Nomenclature for naming restriction endonucleases are in accord with the proposal of Smith et al., J. Mol. Biol. 81:419-423 (1973). Briefly, the first letter "H" of HpaII designates the genus "Haemophilus" while the lower case letters "pa" designate the species "parainfluenzae." Thus, the original strain found to produce HpaI and HpaII was designated Haemophilus parainfluenzae (American Type Culture Collection catalog number ATCC 49669; originally provided by Dr. Jane Setlow).
The invention is directed to recombinant hosts which express the gene encoding for the Type-II restriction endonuclease HpaII and to DNA molecules which contain the gene. HpaII recognizes the palindromic sequence 5' CCGG 3', cleaving between the two C residues from the 5' end, producing a two-base 5' extension. The double-stranded recognition site of HpaII is thus characterized as follows: ##STR2## (wherein G represents deoxyguanosine and C represents deoxycytidine).
Also provided in this invention are recombinant hosts and DNA molecules which contain genes encoding for isoschizomers of the restriction endonuclease of the present invention (HpaII). Methods for producing the enzymes of the invention are also disclosed.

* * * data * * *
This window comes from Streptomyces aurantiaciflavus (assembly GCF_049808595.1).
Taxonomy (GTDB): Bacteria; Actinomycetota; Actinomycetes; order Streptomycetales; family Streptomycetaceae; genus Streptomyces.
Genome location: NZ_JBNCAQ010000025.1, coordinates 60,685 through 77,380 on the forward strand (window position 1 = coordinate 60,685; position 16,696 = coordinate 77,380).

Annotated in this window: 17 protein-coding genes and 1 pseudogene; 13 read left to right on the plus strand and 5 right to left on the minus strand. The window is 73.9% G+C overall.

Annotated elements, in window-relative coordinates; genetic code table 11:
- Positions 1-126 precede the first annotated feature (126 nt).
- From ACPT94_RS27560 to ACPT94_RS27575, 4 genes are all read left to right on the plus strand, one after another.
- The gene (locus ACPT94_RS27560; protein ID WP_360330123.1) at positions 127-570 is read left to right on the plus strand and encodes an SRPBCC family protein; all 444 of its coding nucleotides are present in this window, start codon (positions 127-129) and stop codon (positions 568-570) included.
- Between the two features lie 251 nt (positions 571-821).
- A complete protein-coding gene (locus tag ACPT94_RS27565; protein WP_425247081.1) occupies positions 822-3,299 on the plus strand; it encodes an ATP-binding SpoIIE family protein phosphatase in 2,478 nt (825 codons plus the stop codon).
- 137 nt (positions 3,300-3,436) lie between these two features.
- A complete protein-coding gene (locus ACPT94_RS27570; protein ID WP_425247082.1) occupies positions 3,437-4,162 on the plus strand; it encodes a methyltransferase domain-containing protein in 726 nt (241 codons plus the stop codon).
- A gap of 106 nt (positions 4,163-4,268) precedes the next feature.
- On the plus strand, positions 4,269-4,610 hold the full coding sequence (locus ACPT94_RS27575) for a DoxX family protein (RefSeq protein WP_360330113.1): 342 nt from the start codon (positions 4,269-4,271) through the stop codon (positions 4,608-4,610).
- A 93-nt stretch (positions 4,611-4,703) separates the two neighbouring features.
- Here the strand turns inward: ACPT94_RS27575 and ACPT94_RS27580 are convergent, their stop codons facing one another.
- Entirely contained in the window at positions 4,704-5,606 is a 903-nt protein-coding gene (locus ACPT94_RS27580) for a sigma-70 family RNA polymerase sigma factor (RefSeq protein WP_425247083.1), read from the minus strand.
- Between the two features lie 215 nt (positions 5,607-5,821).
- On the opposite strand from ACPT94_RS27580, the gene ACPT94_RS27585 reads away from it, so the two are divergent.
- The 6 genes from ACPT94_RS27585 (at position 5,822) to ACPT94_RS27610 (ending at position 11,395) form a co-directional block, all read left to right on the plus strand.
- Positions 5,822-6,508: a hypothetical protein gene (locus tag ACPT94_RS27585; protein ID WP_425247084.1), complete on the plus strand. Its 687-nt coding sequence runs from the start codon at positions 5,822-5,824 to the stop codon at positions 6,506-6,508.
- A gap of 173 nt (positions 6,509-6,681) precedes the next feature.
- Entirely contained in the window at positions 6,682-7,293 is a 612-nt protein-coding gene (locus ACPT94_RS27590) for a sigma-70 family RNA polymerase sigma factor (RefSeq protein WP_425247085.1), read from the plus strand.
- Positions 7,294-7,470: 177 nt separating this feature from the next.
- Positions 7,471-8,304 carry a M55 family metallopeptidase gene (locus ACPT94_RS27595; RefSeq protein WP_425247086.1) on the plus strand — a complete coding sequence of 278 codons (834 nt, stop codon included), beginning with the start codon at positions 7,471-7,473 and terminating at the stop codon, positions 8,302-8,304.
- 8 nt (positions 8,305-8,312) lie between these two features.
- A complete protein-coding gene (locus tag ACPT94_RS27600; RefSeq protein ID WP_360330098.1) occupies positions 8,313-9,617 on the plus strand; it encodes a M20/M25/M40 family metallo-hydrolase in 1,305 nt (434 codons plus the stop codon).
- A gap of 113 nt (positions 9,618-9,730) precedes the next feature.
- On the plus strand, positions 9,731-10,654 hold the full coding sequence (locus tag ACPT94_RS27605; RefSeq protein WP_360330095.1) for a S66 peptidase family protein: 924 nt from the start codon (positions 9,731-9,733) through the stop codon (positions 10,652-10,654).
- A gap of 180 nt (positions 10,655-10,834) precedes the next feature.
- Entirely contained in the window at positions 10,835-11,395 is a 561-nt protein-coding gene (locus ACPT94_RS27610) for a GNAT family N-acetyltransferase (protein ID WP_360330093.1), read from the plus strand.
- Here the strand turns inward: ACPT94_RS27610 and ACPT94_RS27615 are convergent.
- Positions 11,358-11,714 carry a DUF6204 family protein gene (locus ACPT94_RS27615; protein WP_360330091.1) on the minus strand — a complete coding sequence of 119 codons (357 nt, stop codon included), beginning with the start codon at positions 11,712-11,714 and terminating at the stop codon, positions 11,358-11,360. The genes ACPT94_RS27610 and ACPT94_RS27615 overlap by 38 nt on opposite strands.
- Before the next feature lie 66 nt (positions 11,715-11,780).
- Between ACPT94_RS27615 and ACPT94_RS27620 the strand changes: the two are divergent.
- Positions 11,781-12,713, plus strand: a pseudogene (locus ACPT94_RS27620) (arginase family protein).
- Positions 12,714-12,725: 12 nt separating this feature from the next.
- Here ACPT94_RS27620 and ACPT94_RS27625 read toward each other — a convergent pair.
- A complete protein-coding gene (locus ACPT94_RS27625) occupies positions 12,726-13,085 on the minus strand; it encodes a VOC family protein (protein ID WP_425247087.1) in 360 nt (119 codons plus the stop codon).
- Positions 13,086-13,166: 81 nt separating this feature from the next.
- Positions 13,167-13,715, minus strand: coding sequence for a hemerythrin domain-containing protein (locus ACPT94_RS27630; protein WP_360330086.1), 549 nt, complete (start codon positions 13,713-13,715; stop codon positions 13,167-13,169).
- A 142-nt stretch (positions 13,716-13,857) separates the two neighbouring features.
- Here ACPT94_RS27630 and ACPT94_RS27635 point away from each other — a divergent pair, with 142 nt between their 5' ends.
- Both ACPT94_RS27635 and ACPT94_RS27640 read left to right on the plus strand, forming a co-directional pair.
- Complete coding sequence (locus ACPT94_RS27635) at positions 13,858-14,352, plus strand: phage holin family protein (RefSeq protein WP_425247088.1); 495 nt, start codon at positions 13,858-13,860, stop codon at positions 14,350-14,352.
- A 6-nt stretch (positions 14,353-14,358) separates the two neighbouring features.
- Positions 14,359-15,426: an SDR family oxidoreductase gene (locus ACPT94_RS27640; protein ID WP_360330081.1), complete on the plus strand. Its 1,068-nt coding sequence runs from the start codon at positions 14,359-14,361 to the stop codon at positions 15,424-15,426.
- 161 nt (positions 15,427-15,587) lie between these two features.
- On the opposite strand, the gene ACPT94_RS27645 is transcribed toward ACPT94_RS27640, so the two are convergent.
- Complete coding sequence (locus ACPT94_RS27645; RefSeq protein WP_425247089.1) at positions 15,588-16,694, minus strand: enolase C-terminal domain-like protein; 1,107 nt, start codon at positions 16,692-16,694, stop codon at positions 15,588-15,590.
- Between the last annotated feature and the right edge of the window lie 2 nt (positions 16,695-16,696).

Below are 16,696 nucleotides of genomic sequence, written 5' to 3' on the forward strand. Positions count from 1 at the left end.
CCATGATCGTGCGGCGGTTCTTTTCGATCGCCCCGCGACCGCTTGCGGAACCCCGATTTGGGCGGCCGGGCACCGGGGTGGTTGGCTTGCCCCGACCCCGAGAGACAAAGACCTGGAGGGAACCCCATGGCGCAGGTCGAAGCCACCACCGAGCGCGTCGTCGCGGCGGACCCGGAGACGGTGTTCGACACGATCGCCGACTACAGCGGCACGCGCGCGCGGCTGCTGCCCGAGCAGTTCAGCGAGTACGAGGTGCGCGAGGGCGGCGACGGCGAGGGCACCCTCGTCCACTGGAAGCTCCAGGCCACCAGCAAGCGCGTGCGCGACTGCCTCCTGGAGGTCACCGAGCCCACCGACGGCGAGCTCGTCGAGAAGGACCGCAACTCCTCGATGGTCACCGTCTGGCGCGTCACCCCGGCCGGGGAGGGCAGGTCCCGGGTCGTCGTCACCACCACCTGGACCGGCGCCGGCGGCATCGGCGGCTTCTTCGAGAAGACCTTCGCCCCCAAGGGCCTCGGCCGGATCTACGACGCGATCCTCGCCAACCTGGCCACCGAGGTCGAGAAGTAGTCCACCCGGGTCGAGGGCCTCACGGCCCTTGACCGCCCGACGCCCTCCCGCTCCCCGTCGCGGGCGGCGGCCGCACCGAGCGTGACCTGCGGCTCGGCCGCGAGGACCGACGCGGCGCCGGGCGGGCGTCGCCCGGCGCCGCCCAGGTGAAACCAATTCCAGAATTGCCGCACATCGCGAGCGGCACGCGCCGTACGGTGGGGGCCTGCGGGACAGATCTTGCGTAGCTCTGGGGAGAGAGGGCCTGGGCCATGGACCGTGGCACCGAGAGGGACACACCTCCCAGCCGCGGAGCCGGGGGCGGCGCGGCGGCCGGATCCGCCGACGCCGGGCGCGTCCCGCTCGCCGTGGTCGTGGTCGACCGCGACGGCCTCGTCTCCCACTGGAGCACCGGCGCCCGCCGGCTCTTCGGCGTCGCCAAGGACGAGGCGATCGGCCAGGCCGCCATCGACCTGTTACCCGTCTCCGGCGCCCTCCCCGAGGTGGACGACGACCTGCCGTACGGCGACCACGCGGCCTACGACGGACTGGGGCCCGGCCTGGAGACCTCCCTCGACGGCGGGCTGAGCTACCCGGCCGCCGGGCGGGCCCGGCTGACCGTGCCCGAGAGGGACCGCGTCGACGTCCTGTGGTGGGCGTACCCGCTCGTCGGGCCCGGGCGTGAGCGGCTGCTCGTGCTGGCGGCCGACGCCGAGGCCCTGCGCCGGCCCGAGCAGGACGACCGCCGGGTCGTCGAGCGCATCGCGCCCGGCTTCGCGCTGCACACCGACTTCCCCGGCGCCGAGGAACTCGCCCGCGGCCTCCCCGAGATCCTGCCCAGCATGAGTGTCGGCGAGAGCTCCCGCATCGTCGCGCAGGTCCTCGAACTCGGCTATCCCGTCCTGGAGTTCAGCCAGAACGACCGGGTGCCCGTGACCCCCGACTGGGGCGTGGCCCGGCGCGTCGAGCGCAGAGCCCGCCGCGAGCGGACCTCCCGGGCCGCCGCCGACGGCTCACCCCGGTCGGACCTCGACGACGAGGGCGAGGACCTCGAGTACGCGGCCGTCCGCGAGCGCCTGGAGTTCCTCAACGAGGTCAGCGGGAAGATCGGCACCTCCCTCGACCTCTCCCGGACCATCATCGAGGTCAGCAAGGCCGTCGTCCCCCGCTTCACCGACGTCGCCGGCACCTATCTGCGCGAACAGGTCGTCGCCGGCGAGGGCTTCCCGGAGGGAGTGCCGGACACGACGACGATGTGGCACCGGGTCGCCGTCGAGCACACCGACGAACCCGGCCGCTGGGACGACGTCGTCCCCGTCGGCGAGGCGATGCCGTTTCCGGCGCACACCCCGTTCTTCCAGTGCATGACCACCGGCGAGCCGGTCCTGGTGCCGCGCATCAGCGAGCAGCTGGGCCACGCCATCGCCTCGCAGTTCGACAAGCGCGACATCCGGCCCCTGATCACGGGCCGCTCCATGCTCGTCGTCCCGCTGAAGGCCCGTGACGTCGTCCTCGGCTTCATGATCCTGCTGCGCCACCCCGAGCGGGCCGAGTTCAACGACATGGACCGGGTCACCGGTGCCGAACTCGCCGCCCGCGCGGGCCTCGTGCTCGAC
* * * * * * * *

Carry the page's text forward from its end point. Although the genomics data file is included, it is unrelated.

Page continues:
The restriction endonuclease and its corresponding modification methylase (HpaII and M.HpaII) may be obtained from any strain of H. parainfluenzae. Genes encoding isoschizomers of these enzymes can be obtained from any genus including, but not limited to, Arthrobacter, Bacillus, Citrobacter, Enterobacter, Escherichia, Flavobacterium, Haemophilus, Klebsiella, Micrococcus, Xanthomonas, Nocarida, Pseudomonas, Salmonella, and Streptomyces. The preferred genus to isolate isoschizomers of the restriction endonuclease of the present invention is Haemophilus.
Any strain of Haemophilus capable of producing restriction endonuclease isoschizomers of HpaII can be used for the purpose of this invention. For example, Haemophilus aegyptus, Haemophilus gallinarum, Haemophilus haemolyticus, Haemophilus influenzae, Haemophilus parainfluenzae, and Haemophilus parahaemolyticus may be used to obtain the genes expressing the restriction endonuclease isoschizomers of HpaII.
The preferred species for obtaining the gene encoding the enzyme of the present invention is Haemophilus parainfluenzae as described in the examples.
HpaII and M.HpaII are preferably obtained by isolating the genes encoding for the enzymes from Haemophilus parainfluenzae and then cloning and expressing them. It is understood in this invention that genes coding for isoschizomers of the restriction endonucleases and modification methylases of the present invention may be obtained from any microorganism including the genus Haemophilus by using the recombinant techniques described herein.
DNA molecules which code for HpaII and M.HpaII, or isoschizomers thereof, can be recombined into a cloning vector and introduced into a host cell to enable the expression of the restriction endonuclease or modification methylase by that cell. DNA molecules may be recombined with vector DNA in accordance with conventional techniques, including restriction digestion to provide appropriate termini, filling in of cohesive ends as appropriate, alkaline phosphatase treatment to avoid undesirable joining, and ligation with appropriate ligases.